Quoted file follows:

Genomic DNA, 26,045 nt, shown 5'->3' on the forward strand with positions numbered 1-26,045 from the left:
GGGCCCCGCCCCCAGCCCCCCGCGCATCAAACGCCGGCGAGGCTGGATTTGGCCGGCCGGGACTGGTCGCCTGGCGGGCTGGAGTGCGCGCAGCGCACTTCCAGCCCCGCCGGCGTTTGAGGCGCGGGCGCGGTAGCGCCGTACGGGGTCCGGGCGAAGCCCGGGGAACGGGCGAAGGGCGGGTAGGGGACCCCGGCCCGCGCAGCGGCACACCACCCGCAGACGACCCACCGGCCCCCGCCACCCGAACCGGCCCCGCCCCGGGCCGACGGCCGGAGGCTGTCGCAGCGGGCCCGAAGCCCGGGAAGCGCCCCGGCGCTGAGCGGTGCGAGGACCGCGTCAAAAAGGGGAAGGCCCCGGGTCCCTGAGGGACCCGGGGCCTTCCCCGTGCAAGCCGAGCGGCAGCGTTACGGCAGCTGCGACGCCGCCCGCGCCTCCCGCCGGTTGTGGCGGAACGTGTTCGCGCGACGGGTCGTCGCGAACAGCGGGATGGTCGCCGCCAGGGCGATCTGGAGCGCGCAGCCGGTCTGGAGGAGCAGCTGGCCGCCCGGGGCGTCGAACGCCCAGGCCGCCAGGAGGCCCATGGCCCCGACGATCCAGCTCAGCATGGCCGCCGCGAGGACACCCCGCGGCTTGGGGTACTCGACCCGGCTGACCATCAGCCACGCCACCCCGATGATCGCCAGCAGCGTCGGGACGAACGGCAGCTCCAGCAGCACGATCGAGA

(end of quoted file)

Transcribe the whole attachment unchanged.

Genomic DNA, 26,045 nt, shown 5'->3' on the forward strand with positions numbered 1-26,045 from the left:
GGGCCCCGCCCCCAGCCCCCCGCGCATCAAACGCCGGCGAGGCTGGATTTGGCCGGCCGGGACTGGTCGCCTGGCGGGCTGGAGTGCGCGCAGCGCACTTCCAGCCCCGCCGGCGTTTGAGGCGCGGGCGCGGTAGCGCCGTACGGGGTCCGGGCGAAGCCCGGGGAACGGGCGAAGGGCGGGTAGGGGACCCCGGCCCGCGCAGCGGCACACCACCCGCAGACGACCCACCGGCCCCCGCCACCCGAACCGGCCCCGCCCCGGGCCGACGGCCGGAGGCTGTCGCAGCGGGCCCGAAGCCCGGGAAGCGCCCCGGCGCTGAGCGGTGCGAGGACCGCGTCAAAAAGGGGAAGGCCCCGGGTCCCTGAGGGACCCGGGGCCTTCCCCGTGCAAGCCGAGCGGCAGCGTTACGGCAGCTGCGACGCCGCCCGCGCCTCCCGCCGGTTGTGGCGGAACGTGTTCGCGCGACGGGTCGTCGCGAACAGCGGGATGGTCGCCGCCAGGGCGATCTGGAGCGCGCAGCCGGTCTGGAGGAGCAGCTGGCCGCCCGGGGCGTCGAACGCCCAGGCCGCCAGGAGGCCCATGGCCCCGACGATCCAGCTCAGCATGGCCGCCGCGAGGACACCCCGCGGCTTGGGGTACTCGACCCGGCTGACCATCAGCCACGCCACCCCGATGATCGCCAGCAGCGTCGGGACGAACGGCAGCTCCAGCAGCACGATCGAGA